DAFT PUNK, Human After All
director's cut, Blender, 2005
by Simon Reynolds
every great band, there’s a moment of optimum ripeness, the point at
which they deserve to conquer the world. Daft Punk reached it with
2001’s Discovery, on which they deliciously wove elements of
Seventies FM radio soft-rock into their trademark French disco-house.
The result was beauties like “One More Time" (electronica’s “More Than A
Feeling”, a hymn to the redemptive power of music itself) and “Digital
Love” (this decade’s most poignant love song so far). By rights Discovery should have shifted Thriller-level
quantities, but instead it sold a merely decent half-million in
America. After such a (relative) rebuff, even the most fanatical sonic
visionaries might find it hard to muster renewed passion for the
aesthetic battle. Sadly, the most powerful sensation emitted by Human After All is of a group going through the motions. Everything burstingly ecstatic and open-hearted about Discovery
has been replaced by an archly ironic dance-rock that feels desultory
and numb verging on autistic. It’s as if the duo--Thomas Bangalter and
Guy-Manuel De Homem-Christo--have retreated into their studio playpen to
lick their wounds.
Discovery alchemized its shlocky
sources (ELO, Supertramp, Van Halen) to achieve a splendor of sound that
felt almost religious. This time round, the endless vocoderized
man-machine vocals feel about as fresh as a post-Comes Alive
Frampton album,. The clipped and clinical-sounding guitar riffs distil
the air-punching aggression of a thousand sports stadium anthems and
the four-square beats are about as funky as The Scorpions. When Daft
Punk do come up with a great lick--“Robot Rock,” “Television Rules The
Nation”--they don’t go anywhere with it, just wear out its welcome
through deadening reiteration.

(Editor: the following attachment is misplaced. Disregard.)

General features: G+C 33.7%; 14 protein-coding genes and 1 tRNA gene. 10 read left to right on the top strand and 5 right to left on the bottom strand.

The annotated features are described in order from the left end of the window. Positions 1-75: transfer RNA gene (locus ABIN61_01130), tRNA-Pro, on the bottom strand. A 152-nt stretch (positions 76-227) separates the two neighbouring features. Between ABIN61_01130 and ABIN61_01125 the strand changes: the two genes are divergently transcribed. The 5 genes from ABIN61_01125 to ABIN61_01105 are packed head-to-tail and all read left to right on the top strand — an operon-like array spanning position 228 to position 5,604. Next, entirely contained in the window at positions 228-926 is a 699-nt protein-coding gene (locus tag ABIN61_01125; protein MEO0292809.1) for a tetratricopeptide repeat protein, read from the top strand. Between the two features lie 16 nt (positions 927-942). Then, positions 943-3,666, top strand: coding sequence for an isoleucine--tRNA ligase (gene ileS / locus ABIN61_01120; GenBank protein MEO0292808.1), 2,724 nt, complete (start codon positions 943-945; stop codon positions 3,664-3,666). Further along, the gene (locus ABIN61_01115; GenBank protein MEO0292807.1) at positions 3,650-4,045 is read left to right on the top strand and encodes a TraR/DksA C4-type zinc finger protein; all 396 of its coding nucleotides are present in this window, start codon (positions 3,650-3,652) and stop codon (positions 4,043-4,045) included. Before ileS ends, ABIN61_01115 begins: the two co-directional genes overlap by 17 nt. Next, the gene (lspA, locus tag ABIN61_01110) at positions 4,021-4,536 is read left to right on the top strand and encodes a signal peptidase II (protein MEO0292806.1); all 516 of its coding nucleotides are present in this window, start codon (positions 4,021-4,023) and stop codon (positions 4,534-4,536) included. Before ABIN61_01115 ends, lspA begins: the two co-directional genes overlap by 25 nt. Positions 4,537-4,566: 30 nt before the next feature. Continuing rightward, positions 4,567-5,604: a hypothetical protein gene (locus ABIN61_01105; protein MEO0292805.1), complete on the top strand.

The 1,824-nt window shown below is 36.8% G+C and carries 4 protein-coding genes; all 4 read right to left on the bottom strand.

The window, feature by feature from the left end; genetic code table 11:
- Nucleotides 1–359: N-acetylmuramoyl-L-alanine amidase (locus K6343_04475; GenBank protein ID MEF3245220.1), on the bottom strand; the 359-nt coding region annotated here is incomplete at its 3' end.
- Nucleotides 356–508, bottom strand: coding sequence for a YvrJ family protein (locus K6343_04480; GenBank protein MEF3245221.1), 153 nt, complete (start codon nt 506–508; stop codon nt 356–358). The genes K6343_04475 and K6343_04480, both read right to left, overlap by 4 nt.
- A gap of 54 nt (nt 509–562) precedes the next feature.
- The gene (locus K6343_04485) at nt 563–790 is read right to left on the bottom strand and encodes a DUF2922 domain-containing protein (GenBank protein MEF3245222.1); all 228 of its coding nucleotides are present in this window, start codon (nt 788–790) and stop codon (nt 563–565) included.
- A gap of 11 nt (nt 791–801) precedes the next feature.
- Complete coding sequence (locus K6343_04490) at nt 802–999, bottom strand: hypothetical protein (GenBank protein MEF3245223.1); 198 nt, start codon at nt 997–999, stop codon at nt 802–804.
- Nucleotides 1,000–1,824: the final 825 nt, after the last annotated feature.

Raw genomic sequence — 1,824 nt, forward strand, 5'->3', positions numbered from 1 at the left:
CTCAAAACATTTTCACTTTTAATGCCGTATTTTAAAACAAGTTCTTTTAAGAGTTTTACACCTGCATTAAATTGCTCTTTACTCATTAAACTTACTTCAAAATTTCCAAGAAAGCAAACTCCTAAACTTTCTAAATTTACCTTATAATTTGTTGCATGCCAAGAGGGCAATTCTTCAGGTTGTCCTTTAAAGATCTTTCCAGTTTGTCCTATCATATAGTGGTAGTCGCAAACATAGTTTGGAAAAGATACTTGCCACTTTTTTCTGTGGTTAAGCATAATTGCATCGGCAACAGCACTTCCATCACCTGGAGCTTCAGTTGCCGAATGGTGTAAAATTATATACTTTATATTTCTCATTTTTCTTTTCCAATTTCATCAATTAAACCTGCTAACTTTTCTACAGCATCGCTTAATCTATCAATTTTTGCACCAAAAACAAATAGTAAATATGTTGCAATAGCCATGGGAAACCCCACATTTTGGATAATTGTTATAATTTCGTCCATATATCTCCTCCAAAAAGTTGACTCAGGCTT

Human After All does
improve with repeated listens. Every track contains a couple of cool
sounds (often strange metallic gurgles like a cyborg with indigestion).
“Steam Machine” is so plodding and cumbersome, its ugliness becomes
strangely compelling. “The Brainwasher” raises a smile with its opening
parody of Black Sabbath’s “Iron Man.” “Technologic” cleverly replicates
the neurotic restlessness of the computer age with its looped vocal
running through the endless options that “enhance” our lives: “plug it,
play it, burn it, rip it, drag and drop it, zip - unzip it,” ad
Revealingly, though, the most endearing track is the
least robo-rockin’. With its mellow piano and idyllic guitar-picking
conjuring a mood of sensuality tinged with sadness, “Make Love” could
almost be a Bruce Hornsby loop. It’s the only time this album approaches
the bittersweet bliss of its predecessor Discovery. Mostly, Human After All is
the proverbial diminished return. If you’re already a fan, you’ll most
likely learn to love this album. But once upon a time Daft Punk looked
like it was going to be so much more than merely a cult band.
FAVES of 2001
TOP TEN SINGLES
1/ Daft Punk, "Digital Love" (Virgin)
hot pink electric jizz
TOP TWENTY ALBUMS
2/ DAFT PUNK Discovery (Virgin)
Surely the best "Side One" of any CD in recent memory, those first six songs up to and including the "I'm Not In Love" rip-off. "Digital Love" (Kieran's favorite tune of the year, heavy-rotated to the point of almost being ruined for me) does the kitsch/kosmik "camp sublime" like nothing since since World Of Twist's "Sons of the Stage": yummy Supertramp lick, Van Halen-like frothing geyser ejaculations of guitarspunk. Love that filtered sound on "Digital" and "One More Time": sorta glossy and faded at the same time, like if plastic could rust. A few dull patches of filter-house by numbers, but "Something About Us' is a heartbreakingly tentative love song, and "Veridis Quo" is like the wistful theme from an early Eighties French movie about a lonely girl in Toulouse or something. I like the way they've stuck with the vocoder thing way beyond it being utterly played-out. Are they saying something about the impossibility of hearing "authentic" unprocessed human emotion these days? (It's also cool that they then proceed to get Todd Edwards, famed for his vocal cut-up techniques, to do a totally straight untampered-with vocal on "Face to Face"). Re. the topic of
inauthenticity, I think it was Tim Finney at Skykicking who was riffing on Discovery being about "decadance". And there is something simultaneously witty and eerie about the way Daft Punk fold in all the AOR lite-metal/FM soft rock influences from the absolute null void of American radio rock (late Seventies/early Eighties, New Wave never really arrived), as if to point out dance culture's decline into similarly corporatized, anodyne edgelessness. Then again, maybe they just purely and non-ironically dig ELO, Frampton, Boston, Halen, et al..
Pick Hit: "Digital Love"